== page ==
July 18, 2006 > Be Cool: Avoid Heatstroke
Be Cool: Avoid Heatstroke
by Washington Hospital
The summer heat can be a welcome change from a long, cold and rainy winter. But too much heat and sun can put you at risk for heat exhaustion and heatstroke. On hot days, whether you are recreating under the sun’s rays or trying to ride out the season indoors, it is important to be aware of the signs, symptoms and treatment of heat exhaustion and heatstroke.
“The people most at risk for heatstroke and heat exhaustion are the elderly, poor or socially isolated people who need help and the chronically ill,” says Dr. David Orenberg, Medical Director of Emergency Services at Washington Hospital.
Common causes of heatstroke and heat exhaustion include:
- High temperatures or humidity
- Prolonged or excessive exercise
- Excess clothing
- Alcohol use
- Cardiovascular disease
- Sweat gland dysfunction
Heatstroke is the complete breakdown of the body’s regulation of heat. It most commonly occurs toward the end of the summer heat period when there are temperatures over 100 degrees for several days. Symptoms of heatstroke can include unconsciousness, very high fever, bizarre behavior, hallucinations and altered consciousness. Sweating may or may not be a symptom.
“Heatstroke can strike very quickly and it is a medical emergency,” Dr. Orenberg warns. A person exhibiting signs of heatstroke should be taken to the hospital. Call 911 for emergency care, and while waiting for care to arrive you should perform First-Aid:
- If the person is not breathing and has no pulse, do CPR.
- If the person is not breathing but does have a pulse, do rescue breathing – also known as “mouth to mouth resuscitation”
- Move the person to a cool place indoors or in the shade to help lower the body temperature.
- Place the feet higher than the head.
- Cool the body by removing clothing and spray the person with cool water or wrap the person in cold, wet towel or sheets.
- Fan the person.
- Put ice packs or cold compresses to the neck, under the armpits and to the groin area.
There are two forms of heatstroke, non-exertion heatstroke or exertion heatstroke. Non-exertion heatstroke can occur when someone lives in a home with no air conditioning while the temperatures outside are rising. Older people in particular are susceptible to non-exertion heatstroke in this type of scenario.
“It is important on hot days to leave the house and go to an air-conditioned environment, like a shopping mall, restaurant or other public space,” Dr. Orenberg says. “Even a couple of hours away from the extreme heat can cut the risk of heatstroke.”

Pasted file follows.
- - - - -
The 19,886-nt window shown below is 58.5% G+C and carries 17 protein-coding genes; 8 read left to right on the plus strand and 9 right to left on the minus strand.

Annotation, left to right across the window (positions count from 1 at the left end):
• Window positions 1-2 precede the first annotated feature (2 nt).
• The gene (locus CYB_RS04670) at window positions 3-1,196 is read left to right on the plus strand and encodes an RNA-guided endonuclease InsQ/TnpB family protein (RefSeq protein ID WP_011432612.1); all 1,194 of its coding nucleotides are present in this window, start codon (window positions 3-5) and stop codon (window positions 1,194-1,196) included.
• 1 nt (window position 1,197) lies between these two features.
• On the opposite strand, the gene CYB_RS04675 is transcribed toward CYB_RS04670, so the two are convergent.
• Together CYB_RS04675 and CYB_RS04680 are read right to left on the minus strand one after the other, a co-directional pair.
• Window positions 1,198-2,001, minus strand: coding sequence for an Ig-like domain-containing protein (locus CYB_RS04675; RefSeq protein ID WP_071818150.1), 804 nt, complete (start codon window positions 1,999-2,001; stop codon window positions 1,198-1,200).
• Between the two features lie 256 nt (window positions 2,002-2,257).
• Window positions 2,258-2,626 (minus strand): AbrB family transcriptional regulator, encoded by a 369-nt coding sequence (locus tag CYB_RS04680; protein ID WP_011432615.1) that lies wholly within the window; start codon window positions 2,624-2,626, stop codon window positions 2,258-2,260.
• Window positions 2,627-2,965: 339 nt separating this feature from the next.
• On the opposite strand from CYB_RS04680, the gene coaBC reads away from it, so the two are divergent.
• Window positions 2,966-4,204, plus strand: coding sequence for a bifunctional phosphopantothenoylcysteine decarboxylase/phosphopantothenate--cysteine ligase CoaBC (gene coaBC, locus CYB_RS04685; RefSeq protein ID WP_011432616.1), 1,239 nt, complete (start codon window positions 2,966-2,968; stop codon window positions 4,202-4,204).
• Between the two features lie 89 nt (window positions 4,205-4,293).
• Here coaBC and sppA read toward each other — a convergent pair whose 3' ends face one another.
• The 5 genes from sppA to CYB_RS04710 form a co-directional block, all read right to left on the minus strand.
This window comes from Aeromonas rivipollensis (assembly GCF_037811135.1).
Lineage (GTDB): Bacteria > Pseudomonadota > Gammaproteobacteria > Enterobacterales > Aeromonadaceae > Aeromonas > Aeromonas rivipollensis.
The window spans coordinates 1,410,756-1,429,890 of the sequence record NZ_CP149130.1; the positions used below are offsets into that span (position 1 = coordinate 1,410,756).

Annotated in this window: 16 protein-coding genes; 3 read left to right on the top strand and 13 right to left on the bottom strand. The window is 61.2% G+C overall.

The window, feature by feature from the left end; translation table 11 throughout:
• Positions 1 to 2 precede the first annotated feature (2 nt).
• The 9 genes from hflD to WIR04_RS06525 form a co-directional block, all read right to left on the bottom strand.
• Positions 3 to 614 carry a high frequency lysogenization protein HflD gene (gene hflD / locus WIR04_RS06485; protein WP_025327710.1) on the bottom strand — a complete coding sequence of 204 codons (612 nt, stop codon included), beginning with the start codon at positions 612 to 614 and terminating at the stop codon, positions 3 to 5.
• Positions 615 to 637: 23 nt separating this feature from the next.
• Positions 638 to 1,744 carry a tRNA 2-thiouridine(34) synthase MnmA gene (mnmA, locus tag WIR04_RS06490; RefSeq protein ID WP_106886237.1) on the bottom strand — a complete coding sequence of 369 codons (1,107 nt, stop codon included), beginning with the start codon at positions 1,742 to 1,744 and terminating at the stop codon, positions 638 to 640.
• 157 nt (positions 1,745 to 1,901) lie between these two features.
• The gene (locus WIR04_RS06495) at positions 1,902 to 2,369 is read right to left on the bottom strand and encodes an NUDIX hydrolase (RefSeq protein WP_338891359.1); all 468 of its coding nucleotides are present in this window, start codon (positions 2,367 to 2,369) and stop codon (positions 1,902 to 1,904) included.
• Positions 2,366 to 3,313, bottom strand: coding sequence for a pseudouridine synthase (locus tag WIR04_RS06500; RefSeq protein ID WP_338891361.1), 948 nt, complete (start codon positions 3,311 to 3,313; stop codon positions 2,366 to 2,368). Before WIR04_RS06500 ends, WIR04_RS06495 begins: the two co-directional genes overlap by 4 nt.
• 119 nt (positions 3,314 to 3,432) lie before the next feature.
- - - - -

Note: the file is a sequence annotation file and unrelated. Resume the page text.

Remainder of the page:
Exercising in high heat or doing physical labor can lead to exertion heatstroke. Unless you are accustomed to working out in temperatures over 85 degrees, it is safer to exercise or do physical exertion during the cooler mornings, or in an air-conditioned environment or wait until the heat wave passes.
Certain people, especially the elderly, can be more susceptible to heatstroke due to drugs they may take for cardiovascular reasons. Some anti-depressants and diuretics cans also make a person more at risk for heatstroke. If you use cocaine or amphetamines, you are putting yourself at higher risk for heatstroke.
Dr. Orenberg explains that on extremely hot days, younger people may be more likely to get heat exhaustion rather than heatstroke. Symptoms of heat exhaustion include dizziness, weakness, lightheadedness, nausea or vomiting, headaches, muscle cramps, sweating and possibly passing out.
If you believe you have heat exhaustion, don’t ignore the symptoms. Heat exhaustion could lead to heat stroke. At the first sign of heat exhaustion, go to a cool place and start drinking fluids before you body temperature continues to rise. It is important to replenish fluids and electrolytes with a drink like Gatorade or Pedialyte. Take off extra clothing to bring the body temperature down. If symptoms continue, go to the hospital.
Do not underestimate the seriousness of a heat exhaustion or heatstroke, especially if the person is a child, elderly or injured. During the hot summer weather, you can work to prevent heatstroke and heat exhaustion:
- Drink lots of fluids, even if you don’t feel thirsty. Drink water or sports drinks like Gatorade, All Sport and PowerAde. Drink more fluids before, during or after physical activity.
- Avoid drinks that can lead to dehydration such as alcohol, tea, coffee, soda and other drinks with caffeine.
- Wear lightweight, light-colored and loose-fitting clothing. Wear a hat and sunglasses outside or use a sun umbrella when you are in the sun.
- Spray your body with water to stay cool.
- Restrain from working outside in the sun if you’re not used to exerting yourself in high temperatures.
- Open a window; turn on a fan or the air conditioner.